Unpacking the Supply Chain: The Trade Wars (Part 2)

This is the second blog in a series where we are exploring the biggest roadblocks executives are facing in today’s dynamic supply chain. After global import tariffs trended downward for half a century, the 2016 presidential election saw increased commentary against free trade agreements. If international trade wasn’t on your radar a few years ago, it is now. The state of international trade for companies in the U.S. changes daily and those changes have an important bearing on supply chain strategy and management.

International Trade Disrupted

Political rhetoric became a reality upon the arrival of the new administration. In the arena of previously negotiated agreements, the President ordered the withdrawal from the Trans-Pacific Partnership and kicked off the renegotiations for NAFTA. To gain leverage to renegotiate past and potential trade agreements, the U.S. has levied a series of import tariffs that are specific to a country of origin or to a product type (or both).

Most notably, the current state of imposed U.S. tariffs include 25% tariffs on $50 billion worth of imported heavy machines and electrical equipment from China; 10% levied on $200 billion worth of Chinese imports including apparel, food products, chemicals, and electrical consumer goods; and 25% and 10% tariffs levied against global steel and aluminum imports, respectively, totaling $46.4 billion worth of metals imports.

In addition to tariffs levied by the U.S., domestic companies must account for the retaliatory tariffs imposed on products being shipped from the U.S. to those destination countries. China has fought back with tariffs on almost all U.S. exports to their country, hitting the aviation, auto, oil and gas, and food industries the hardest. The E.U. has retaliated with tariffs on items such as kitchen ovens and cranberries.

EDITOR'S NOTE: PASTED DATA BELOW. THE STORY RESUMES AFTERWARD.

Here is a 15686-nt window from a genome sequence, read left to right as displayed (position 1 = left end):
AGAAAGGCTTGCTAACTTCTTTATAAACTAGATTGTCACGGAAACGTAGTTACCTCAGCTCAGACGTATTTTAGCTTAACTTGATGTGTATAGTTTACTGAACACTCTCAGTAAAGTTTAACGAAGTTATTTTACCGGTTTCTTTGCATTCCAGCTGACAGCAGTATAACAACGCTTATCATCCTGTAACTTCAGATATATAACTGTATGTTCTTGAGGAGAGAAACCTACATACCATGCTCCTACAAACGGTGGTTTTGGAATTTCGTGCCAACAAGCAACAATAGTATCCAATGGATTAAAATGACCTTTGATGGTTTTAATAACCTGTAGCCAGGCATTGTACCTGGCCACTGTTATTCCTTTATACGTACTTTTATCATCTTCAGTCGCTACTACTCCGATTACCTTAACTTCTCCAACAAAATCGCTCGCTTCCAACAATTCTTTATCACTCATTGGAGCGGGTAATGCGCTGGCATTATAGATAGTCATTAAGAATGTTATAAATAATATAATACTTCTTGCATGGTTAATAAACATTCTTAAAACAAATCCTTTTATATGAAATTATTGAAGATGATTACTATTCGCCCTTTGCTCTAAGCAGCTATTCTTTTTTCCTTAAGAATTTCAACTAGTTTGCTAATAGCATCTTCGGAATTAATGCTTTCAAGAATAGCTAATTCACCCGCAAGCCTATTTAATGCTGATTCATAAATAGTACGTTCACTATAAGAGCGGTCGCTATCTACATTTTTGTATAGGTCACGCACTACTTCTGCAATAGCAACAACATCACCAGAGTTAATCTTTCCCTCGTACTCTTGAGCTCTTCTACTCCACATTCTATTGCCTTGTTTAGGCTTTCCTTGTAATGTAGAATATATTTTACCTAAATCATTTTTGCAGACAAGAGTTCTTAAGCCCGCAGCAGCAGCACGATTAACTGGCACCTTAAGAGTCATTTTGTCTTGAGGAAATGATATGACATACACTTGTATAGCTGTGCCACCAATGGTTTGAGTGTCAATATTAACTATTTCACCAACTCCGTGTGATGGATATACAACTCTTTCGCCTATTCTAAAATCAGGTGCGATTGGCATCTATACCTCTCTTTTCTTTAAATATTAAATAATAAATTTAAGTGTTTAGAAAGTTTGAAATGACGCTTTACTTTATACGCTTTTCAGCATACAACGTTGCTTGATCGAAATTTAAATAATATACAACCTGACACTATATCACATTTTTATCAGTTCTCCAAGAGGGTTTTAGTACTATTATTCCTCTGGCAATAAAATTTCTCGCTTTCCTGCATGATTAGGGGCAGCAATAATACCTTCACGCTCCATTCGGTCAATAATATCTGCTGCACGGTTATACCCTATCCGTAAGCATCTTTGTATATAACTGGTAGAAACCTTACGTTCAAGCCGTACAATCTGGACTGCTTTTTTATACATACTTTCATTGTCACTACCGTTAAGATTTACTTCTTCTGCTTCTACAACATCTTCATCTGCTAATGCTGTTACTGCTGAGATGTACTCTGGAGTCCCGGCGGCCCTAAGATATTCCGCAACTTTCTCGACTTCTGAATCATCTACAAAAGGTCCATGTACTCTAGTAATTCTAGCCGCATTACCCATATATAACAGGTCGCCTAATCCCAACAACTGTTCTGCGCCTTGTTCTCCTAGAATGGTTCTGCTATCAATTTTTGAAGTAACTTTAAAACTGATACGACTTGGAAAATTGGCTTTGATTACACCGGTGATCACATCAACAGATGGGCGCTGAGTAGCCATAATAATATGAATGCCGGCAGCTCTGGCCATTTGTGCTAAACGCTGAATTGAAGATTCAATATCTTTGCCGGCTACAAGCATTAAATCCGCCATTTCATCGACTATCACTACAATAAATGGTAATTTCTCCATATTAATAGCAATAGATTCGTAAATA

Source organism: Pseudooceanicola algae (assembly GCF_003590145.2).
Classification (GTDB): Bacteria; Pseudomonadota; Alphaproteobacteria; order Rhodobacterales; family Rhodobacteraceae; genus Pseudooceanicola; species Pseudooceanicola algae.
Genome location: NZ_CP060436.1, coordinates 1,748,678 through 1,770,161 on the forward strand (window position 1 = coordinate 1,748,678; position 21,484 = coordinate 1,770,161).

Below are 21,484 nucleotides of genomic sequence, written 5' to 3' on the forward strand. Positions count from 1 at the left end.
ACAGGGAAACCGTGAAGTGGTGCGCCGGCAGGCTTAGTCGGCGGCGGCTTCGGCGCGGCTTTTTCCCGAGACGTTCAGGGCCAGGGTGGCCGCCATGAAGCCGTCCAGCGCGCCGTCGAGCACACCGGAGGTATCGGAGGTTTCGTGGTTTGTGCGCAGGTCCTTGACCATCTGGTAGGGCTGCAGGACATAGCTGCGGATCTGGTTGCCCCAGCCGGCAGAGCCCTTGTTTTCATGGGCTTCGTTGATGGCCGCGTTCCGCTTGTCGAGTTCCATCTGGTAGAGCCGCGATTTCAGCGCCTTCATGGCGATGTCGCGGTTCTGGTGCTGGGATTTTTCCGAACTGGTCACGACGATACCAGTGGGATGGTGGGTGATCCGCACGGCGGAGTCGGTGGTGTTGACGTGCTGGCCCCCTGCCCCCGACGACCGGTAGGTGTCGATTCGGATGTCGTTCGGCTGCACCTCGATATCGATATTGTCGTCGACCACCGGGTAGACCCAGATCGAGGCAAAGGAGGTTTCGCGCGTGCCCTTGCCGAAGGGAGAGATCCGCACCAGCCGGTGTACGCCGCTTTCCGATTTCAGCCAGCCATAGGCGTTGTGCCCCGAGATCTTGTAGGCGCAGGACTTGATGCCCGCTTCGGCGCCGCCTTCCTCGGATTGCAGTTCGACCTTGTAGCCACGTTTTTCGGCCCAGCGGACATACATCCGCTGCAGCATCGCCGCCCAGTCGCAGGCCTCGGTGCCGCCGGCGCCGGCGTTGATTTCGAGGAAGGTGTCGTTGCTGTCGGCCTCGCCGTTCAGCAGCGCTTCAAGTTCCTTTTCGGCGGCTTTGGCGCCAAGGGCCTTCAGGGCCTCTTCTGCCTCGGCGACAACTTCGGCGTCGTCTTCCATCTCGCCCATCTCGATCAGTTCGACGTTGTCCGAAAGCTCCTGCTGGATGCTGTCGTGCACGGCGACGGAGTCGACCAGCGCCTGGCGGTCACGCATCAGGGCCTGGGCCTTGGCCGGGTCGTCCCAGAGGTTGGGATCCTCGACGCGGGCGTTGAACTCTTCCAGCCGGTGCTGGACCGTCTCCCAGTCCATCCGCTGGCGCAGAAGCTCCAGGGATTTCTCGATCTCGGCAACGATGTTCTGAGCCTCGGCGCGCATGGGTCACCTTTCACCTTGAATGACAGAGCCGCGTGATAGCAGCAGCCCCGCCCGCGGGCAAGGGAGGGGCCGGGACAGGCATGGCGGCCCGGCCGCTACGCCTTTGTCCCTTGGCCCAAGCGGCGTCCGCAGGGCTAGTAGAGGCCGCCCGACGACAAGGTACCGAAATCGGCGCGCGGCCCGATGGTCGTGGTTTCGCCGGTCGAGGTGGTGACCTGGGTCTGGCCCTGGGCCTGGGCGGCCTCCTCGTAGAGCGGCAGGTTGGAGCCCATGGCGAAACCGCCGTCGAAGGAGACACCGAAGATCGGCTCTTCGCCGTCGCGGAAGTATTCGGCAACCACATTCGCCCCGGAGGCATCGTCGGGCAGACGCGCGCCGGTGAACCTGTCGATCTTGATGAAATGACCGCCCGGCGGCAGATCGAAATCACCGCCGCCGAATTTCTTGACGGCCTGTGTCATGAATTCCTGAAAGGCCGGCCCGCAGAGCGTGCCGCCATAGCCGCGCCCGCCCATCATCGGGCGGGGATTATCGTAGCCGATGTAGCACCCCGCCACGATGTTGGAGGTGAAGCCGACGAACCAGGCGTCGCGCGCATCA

These references to tariffs and retaliatory tariffs are by no means exhaustive. With almost 18,000 import codes and 240 countries of origin, the tariffs can have a profound impact on U.S. businesses.

The Bottom Line

The impact to companies from escalated trade wars differs depending on the relevant tariffs being imposed by the U.S. or from foreign countries. An impact to a company will also vary based on that company’s product and market-specific exposure. U.S. imposed import tariffs increase the costs of companies trying in import targeted goods. Genesco (owner of the Lids retail hat brand) will likely see diminished margins from U.S. import tariffs levied against headwear, which are one item in the $200 billion worth of diversified imports from China. Companies that face retaliatory tariffs will have to account for higher costs of products sold in tariffing countries. Harley Davidson has seen a $2,200 per bike price increase because of retaliatory tariffs levied in the E.U. Annualized, the motorcycle manufacturer that netted $521 million in 2017 anticipates a $90-100 million hit should tariffs remain.

Addressing the Issue

For a company to address, the first step is an exercise in scoping and prioritization, which is a calculus that varies between U.S. import tariffs and foreign retaliatory tariffs.





From there, U.S. companies can choose from a suite of risk mitigations that make the most sense given the companies unique bill of materials, product mix, existing distribution network, and global exposure. Mitigations include: correcting and recategorizing product import codes, accelerating shipping, and re-examining global product and ingredient sourcing strategy based on risks associated with countries of origin, among others.

By remaining aware of the ever-changing landscape of international trade and responding quickly to new barriers to trade, U.S. companies can mitigate the risks of global uncertainty and minimize the impact to their supply chains.

Stay tuned for 4 of this series on Unpacking the Supply Chain or check out Part 1, Part 3 and Part 4.

(Uncited figures are North Highland analysis on US International Trade Commission data)